account inventory levels (if they even exist after just-in-time
practices have taken their toll,) interdependencies between locations,
make-up capacity, seasonal demand, and market share. Once a working
model has been built and validated, losses may be introduced at
various locations, each loss having its own probability distribution
for frequency and severity of loss, length of downtime (the time
period during which no recovery can be made) and recovery period.
The resulting BI loss is then calculated for each loss scenario.
Typically, thousands of scenarios must be made in order to simulate
over the whole range of the distributions involved. The simulated
BI losses can then be examined to get an idea of the overall shape
of the BI probability distribution (this same idea has been explored
independently (Arthur, 1996.)) The incorporation of probability
distributions as well as the focus on developing an "accurate"
model for the flows, makes this application of systems dynamics
different from applications where the emphasis is on the power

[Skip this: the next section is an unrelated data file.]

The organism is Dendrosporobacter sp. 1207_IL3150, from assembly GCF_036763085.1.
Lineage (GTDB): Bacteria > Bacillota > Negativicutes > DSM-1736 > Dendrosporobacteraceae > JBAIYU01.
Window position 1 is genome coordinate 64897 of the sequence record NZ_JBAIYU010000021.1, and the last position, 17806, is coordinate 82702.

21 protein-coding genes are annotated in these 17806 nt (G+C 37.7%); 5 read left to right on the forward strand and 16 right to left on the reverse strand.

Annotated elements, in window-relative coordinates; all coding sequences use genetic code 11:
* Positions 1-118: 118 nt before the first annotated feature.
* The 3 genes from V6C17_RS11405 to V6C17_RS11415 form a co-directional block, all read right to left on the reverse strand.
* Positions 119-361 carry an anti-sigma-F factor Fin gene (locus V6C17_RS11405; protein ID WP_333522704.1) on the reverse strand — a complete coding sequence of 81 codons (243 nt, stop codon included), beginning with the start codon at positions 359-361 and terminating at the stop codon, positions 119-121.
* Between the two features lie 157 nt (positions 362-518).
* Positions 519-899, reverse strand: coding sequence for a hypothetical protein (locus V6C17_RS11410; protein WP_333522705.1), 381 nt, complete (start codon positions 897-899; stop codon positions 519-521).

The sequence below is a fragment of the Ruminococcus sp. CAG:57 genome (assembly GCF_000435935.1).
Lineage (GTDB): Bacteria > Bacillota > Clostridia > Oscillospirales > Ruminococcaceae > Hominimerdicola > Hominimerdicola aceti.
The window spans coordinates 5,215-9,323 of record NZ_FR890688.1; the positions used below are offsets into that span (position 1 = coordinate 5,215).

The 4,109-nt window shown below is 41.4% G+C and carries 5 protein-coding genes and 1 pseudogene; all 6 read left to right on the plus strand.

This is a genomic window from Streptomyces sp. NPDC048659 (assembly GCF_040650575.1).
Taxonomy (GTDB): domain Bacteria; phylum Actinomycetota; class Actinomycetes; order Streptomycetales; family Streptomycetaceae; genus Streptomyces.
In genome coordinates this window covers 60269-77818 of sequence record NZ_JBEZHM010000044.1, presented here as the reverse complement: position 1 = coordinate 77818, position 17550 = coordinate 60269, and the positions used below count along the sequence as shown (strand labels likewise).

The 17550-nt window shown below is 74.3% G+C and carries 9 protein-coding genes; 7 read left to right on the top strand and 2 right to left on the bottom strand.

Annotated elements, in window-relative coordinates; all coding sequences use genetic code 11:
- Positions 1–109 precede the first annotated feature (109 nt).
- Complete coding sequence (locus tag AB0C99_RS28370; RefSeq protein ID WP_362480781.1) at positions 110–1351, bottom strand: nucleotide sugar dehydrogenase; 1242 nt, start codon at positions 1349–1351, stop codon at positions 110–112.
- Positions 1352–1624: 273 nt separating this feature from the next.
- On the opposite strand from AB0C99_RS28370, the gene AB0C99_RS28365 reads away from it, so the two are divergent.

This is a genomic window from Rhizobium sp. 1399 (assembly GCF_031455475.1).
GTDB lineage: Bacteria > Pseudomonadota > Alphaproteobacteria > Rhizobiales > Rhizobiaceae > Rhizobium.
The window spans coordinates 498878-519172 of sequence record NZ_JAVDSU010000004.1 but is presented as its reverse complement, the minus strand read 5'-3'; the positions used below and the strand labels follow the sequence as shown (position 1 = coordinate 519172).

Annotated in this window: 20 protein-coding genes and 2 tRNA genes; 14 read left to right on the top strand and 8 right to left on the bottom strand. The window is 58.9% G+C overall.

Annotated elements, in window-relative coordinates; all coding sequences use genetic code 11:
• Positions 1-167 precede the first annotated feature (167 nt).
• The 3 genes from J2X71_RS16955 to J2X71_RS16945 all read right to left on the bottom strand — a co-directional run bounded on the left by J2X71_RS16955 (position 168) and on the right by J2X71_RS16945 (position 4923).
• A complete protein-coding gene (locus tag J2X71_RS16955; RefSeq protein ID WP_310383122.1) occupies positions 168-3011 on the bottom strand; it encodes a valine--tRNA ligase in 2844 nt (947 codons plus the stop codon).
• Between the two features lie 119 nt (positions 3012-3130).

of the model as a decision-making tool (Forrester, 1961.)
The following example is real, and concerns a nationwide product
distribution system. Although the system is relatively simple
in comparison with other possible systems, the data was available,
and the customer had a potentially large BI risk which was not
felt to be well understood, so it was a good candidate for the
model. There are five main distribution centers in the USA, at
which the product flows in and is sent to its destination by way
of a vast network of handling centers and trucking operations.
There is no transfer of product between the five centers, thus
no interdependency. If one center should become
inoperable, the other centers could accommodate the added demand
and would eventually take up the overflow by hiring more workers.
Even if the largest center were to go down, there would be an
initial loss of profits from inability to deliver the product,
but after the third week all of the product would be distributed,
hence most of the BI cost would be in the form of extra expense
due to new hires and overtime. Due to the vastness of the trucking
and handling operations, it was not felt necessary to include
these smaller facilities in the model. The
market is very fickle, as prices are competitive, hence market
share represents an important feedback mechanism in the model.
Following a major loss, an advertising campaign would begin, in
order to gain back lost market share, and the model allows for
this effect of advertising.